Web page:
Hey all. The following is a (admittedly rather thorough) “wrapup” report on my Google Summer of Code project entitled: “TranslateSvg: bringing the translation revolution to Wikimedia Commons”. TL;DR: I’m happy.
On 9 July 2011, South Sudan declared independence, and during that buzz, an Italian Wikimedian found his map showing the borders of the new nation had been translated into a dozen other languages, among them English, Greek, Catalan, and Macedonian. These copies were then uploaded onto Wikimedia Commons as separate files. Of course, one would expect the map to change significantly over the next decade. More often than not, these kinds of change are picked up first by editors of the larger projects, who rapidly update their own versions of the map. To do so takes, say, 20 minutes; but to replicate that same change across Catalan, Greek, Macedonian? Hours of work – and dozens of separate uploads.
My project, named “TranslateSvg”, aimed to change this workflow – for SVG format files at least – firstly by making it easier to translate those files (thus reducing the all-too-common sight of English-language diagrams in use on non-English wikis), and secondly by embedding the new translations within the same SVG file. When boundaries change, a single update will propagate to all language versions instantly. That was the intent, anyhow.
Overall, a lot has been achieved: a test wiki was set up, and, if I load the bleeding edge code onto it, the software is both feature complete and has been updated in line with user comments. The video at  gives a good idea of the current interface and how it works; I’ll send another message to this list when the test wiki reliably uses feature complete code.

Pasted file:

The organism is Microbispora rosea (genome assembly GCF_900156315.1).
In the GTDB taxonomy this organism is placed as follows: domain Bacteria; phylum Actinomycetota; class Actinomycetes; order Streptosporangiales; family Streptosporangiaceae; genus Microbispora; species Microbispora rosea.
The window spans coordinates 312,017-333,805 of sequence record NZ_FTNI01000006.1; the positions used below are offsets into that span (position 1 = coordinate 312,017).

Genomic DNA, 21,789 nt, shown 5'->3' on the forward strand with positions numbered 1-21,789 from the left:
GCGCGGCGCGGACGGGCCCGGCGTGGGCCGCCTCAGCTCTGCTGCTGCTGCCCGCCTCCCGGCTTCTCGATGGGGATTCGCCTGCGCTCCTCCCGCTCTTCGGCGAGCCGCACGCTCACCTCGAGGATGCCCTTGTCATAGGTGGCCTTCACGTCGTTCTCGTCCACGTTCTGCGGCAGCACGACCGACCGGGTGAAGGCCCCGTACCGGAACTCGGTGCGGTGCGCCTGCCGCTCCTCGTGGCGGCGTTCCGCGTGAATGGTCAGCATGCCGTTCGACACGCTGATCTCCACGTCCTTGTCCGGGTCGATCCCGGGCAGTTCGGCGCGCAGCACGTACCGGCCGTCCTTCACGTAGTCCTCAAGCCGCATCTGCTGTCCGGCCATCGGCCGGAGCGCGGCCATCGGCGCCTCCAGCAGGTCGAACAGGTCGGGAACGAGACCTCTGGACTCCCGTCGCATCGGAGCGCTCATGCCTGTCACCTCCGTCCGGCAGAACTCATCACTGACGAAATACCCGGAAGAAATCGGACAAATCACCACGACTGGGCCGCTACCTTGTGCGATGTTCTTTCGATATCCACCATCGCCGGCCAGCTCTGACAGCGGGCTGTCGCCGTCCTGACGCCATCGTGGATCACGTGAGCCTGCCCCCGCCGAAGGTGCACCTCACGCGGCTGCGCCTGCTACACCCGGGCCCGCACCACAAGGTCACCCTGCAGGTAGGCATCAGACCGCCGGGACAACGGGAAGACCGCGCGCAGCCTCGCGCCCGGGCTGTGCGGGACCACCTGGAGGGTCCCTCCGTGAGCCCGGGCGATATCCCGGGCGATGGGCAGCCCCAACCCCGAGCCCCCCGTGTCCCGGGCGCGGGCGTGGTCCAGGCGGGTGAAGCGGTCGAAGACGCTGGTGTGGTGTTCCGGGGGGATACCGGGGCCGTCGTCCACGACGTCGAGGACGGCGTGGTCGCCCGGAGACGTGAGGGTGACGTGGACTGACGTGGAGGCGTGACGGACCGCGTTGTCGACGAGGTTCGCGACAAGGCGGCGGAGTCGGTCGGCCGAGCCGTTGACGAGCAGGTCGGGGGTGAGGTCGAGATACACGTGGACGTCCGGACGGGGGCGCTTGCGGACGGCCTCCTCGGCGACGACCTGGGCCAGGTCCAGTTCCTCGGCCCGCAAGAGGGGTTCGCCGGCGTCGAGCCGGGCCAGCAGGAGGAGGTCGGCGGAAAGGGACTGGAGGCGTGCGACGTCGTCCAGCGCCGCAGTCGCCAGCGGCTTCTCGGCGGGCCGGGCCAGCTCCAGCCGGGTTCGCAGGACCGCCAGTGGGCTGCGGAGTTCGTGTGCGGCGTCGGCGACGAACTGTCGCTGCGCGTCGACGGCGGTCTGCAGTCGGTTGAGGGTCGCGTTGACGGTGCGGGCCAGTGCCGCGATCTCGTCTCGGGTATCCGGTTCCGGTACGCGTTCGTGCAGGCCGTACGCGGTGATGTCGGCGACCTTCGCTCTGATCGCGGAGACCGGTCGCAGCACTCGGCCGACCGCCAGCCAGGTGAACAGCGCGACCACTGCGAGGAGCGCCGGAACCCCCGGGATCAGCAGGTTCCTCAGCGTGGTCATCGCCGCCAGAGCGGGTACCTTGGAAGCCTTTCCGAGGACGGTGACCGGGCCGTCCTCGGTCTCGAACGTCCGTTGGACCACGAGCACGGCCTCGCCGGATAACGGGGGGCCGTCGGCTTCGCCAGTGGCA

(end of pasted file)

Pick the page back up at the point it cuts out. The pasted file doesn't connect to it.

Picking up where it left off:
The most pleasing (and indeed satisfying) thing, however, is that nothing I wanted to achieve was “left behind”. Admittedly, a few things aren’t quite as polished as I’d like them to be, and there are still a few weeks’ worth of code review left to do. But fundamentally, it is (or will be) what I want it to be. Mostly, I attribute this to some prototyping work I did before I pitched for GSoC, which allowed me to come up with a plan I knew to be doable (or more accurately, doable by me), which avoided the costs of running into deadends late in the process.
Once code review is complete, there’ll be at least one more testing phase, this time with specific questions, followed by a pitch by me to Wikimedia Commons. Only after that will I even utter the “d” word in the context of TranslateSvg.
I ended up with quite an unusual mentoring setup. In the end, the work of mentoring me ended up being split between my official mentor for the project, Max Semenik (MaxSem) and the original author of the Translate extension (which, early on in the project, I decided to use as a foundation for my work) Niklas Laxström. Both have been very helpful, especially with code review and generally “keeping an eye on me”, with Niklas (I think it’s fair to say) taking the lead in places due to his specialised knowledge. Actually, this worked out well, but my advice to potential applicants would be to think about mentor choice carefully, considering what support they’d need *from their mentor* and what they might instead be able to source *from the community in general* in order to avoid overloading their mentor. We have a great community, and thankfully I knew quite a few people already, so I could tap that more easily.
Once again, thanks everyone and I hope to keep you posted over the coming months about further progress.
 I think this is particularly worth flagging up because I can’t be the only student whose experience lay with PHP (etc.) programming rather than system administration. Thus, it was probably worth thinking about this earlier and thus coming up with a considered plan of attack.